Diwali, also known as the festival of lights, is celebrated for five days all over India, with each day bearing a special significance. Observed on the next day of Lakshmi Puja,i.e., on the fourth day of Diwali, Govardhan Puja holds great significance among the Hindus in north India. In other parts of the country, this day is known as 'Padva' or 'Bali Pratipada',which is celebrated to welcome King Bali on earth. On this day, people build hillocks with cow dung, which signifies the GovardhanParvat, the mountain which Lord Krishna is believed to have lifted up once, to save the people of Gokul from the wrath of Lord Indra. These hillocks are then decorated with flowers and people move in circles around the hillock and offer their prayers to GovardhanParvat. There are many legends and custom associated with Govardhan Puja. Scroll down and learn more about Govardhan Puja celebrations.
Govardhan Puja Legends
'Govardhan', a small hillock situated at 'Braj', holds special significance for the Hindus. According the revered Hindu scripture 'Vishnu Purana', Lord Krishna once asked the people of Gokul to worship GovardhanParvat for rain, instead of Lord Indra. Krishna told the people of Gokul that, it was the mountains and hillsthat bring all the rain to earth and not Lord Indra, whom people used to think,bestowed rains on earth. When people started worshipping the mountain, infuriated Indra showered heavy rains upon Gokul. To save the lives of people from the consequent flood, Krishna lifted the great Govardhan Parvat (hillock) on his little finger and offered shelter to the people of Gokul until the rains abated. Another legend associated with Govardhan Puja is that of King Bali who, according to the legends, was vanquished by Lord 'Vishnu' in his 'Vamana' avatar, comes out from Patal Lok (netherworld) every year on the day of the Govardhan Puja to visit his Kingdom on earth. This day is also known as 'Padva' or 'Bali Pratipada', in some parts of the country.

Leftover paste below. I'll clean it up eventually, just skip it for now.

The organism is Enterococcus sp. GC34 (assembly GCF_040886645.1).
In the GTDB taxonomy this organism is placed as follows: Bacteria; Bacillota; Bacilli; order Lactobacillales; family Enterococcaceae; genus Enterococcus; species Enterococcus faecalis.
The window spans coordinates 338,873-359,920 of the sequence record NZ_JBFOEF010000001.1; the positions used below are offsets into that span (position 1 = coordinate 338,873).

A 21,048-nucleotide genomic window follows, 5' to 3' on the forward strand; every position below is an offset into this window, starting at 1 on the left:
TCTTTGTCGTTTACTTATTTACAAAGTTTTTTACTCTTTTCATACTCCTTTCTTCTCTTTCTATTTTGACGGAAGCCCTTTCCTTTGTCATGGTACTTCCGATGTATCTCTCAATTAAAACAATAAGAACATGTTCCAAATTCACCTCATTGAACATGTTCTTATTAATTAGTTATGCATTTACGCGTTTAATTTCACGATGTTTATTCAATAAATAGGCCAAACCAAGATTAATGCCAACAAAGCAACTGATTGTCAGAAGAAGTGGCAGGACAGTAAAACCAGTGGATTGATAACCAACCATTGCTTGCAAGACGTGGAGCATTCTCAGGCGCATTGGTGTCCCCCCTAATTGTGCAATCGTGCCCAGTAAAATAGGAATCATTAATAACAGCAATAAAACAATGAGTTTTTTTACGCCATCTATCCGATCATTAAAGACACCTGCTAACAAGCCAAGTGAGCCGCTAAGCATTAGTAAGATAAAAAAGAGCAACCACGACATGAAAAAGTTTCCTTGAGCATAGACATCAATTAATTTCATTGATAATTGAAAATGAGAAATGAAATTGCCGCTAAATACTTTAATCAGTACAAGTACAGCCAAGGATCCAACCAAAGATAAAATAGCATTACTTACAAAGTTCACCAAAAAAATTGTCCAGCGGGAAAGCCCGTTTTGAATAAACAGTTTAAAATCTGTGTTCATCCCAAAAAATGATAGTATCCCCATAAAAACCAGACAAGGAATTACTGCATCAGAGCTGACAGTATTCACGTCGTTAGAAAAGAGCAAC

Anna-Koot, meaning the 'mountain of food' is celebrated on the second day of Diwali. Observed with ceremonial prayers, devotees prepare 'Bhogs', which comprises of as many as 56 or 108 delicious dishes and offer this to Lord Krishna. On this day, the idols of the deities are bathed in milk, wrapped in gaudy attires and adorned with jewelries. Prayers, community bhajans etc. are conducted and all sorts of dishes, fruits are placed before the deities.
On the fourth day of Diwali, Shudh Padwa is celebrated. According to legends, on this day King Bali comes to the earth and visits his kingdom as per the boon bestowed upon him by Lord Vishnu. Therefore, this day has long been celebrated as 'Bali Padyami' to welcome King Bali to earth. 'Padwa' or 'Varshapratipada' is also the day on which King Vikramaditya was coronated.
On the day of GudiPadwa, women put 'Tilak' on their husbands' foreheads, conduct Aarti and pray for their long life. Husbands, in return, bring presents for their wives. Celebrated since ages, the day of Gudi Padwa holds special significance in Hindu culture. On this day, people meet their in laws over an elaborate meal.
The custom of Govardhan Puja owes its origin to the Mahabharata age. Hope this article answers al your doubts regarding Govardhan Puja.